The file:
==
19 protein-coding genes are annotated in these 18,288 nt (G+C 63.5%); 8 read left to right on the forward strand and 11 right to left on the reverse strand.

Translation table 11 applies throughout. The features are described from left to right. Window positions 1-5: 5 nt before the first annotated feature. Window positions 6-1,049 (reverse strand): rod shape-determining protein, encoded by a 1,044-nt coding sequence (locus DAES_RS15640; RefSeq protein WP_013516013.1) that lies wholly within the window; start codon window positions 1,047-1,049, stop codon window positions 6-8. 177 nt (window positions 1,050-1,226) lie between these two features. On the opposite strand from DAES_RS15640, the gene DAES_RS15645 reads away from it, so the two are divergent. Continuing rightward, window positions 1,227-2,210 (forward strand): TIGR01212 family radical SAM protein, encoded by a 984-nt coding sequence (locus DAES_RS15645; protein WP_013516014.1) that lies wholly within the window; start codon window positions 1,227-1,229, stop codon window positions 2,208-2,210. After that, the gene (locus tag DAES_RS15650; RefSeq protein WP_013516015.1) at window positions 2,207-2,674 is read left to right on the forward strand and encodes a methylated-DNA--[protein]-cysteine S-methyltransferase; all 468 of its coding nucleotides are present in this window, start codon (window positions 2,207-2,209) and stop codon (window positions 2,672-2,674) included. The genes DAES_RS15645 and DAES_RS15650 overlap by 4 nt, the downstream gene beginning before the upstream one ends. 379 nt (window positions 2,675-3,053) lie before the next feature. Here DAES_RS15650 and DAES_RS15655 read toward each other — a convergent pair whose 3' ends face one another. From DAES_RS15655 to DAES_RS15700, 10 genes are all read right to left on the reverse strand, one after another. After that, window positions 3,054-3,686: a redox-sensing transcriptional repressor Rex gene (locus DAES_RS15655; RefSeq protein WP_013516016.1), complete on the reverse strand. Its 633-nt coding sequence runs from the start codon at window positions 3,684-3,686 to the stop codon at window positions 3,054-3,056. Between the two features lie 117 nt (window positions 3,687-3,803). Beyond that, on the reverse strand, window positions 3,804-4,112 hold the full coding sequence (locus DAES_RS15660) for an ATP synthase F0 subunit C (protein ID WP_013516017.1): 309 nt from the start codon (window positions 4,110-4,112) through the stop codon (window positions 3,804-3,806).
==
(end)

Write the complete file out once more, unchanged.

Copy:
19 protein-coding genes are annotated in these 18,288 nt (G+C 63.5%); 8 read left to right on the forward strand and 11 right to left on the reverse strand.

Translation table 11 applies throughout. The features are described from left to right. Window positions 1-5: 5 nt before the first annotated feature. Window positions 6-1,049 (reverse strand): rod shape-determining protein, encoded by a 1,044-nt coding sequence (locus DAES_RS15640; RefSeq protein WP_013516013.1) that lies wholly within the window; start codon window positions 1,047-1,049, stop codon window positions 6-8. 177 nt (window positions 1,050-1,226) lie between these two features. On the opposite strand from DAES_RS15640, the gene DAES_RS15645 reads away from it, so the two are divergent. Continuing rightward, window positions 1,227-2,210 (forward strand): TIGR01212 family radical SAM protein, encoded by a 984-nt coding sequence (locus DAES_RS15645; protein WP_013516014.1) that lies wholly within the window; start codon window positions 1,227-1,229, stop codon window positions 2,208-2,210. After that, the gene (locus tag DAES_RS15650; RefSeq protein WP_013516015.1) at window positions 2,207-2,674 is read left to right on the forward strand and encodes a methylated-DNA--[protein]-cysteine S-methyltransferase; all 468 of its coding nucleotides are present in this window, start codon (window positions 2,207-2,209) and stop codon (window positions 2,672-2,674) included. The genes DAES_RS15645 and DAES_RS15650 overlap by 4 nt, the downstream gene beginning before the upstream one ends. 379 nt (window positions 2,675-3,053) lie before the next feature. Here DAES_RS15650 and DAES_RS15655 read toward each other — a convergent pair whose 3' ends face one another. From DAES_RS15655 to DAES_RS15700, 10 genes are all read right to left on the reverse strand, one after another. After that, window positions 3,054-3,686: a redox-sensing transcriptional repressor Rex gene (locus DAES_RS15655; RefSeq protein WP_013516016.1), complete on the reverse strand. Its 633-nt coding sequence runs from the start codon at window positions 3,684-3,686 to the stop codon at window positions 3,054-3,056. Between the two features lie 117 nt (window positions 3,687-3,803). Beyond that, on the reverse strand, window positions 3,804-4,112 hold the full coding sequence (locus DAES_RS15660) for an ATP synthase F0 subunit C (protein ID WP_013516017.1): 309 nt from the start codon (window positions 4,110-4,112) through the stop codon (window positions 3,804-3,806).